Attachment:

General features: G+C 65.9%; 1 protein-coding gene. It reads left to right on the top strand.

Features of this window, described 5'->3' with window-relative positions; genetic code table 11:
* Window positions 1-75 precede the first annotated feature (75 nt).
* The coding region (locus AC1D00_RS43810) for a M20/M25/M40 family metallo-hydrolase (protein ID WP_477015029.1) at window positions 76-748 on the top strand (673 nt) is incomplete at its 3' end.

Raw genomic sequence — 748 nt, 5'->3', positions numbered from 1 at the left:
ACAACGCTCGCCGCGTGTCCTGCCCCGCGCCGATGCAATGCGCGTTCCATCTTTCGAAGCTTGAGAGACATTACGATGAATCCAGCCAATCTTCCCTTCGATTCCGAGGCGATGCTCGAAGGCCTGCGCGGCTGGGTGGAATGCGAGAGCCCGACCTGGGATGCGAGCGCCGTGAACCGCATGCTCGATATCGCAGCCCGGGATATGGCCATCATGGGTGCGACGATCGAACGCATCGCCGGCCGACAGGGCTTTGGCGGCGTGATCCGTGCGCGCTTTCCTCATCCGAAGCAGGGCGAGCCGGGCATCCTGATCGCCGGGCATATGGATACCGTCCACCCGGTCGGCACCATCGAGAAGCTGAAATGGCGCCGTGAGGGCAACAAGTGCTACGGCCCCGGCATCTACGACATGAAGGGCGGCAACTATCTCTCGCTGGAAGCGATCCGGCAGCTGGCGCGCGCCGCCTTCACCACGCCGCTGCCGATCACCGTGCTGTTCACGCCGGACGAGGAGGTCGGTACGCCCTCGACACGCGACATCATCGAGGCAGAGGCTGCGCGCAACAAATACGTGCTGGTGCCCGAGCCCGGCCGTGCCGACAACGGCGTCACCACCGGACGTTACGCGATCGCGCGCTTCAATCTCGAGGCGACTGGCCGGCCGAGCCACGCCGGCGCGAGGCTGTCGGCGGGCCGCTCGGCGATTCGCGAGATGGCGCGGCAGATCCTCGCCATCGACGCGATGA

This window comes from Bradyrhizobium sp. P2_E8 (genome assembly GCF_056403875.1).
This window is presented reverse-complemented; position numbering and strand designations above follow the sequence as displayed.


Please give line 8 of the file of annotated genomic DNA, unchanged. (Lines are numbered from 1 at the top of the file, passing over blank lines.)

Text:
This window is presented reverse-complemented; position numbering and strand designations above follow the sequence as displayed.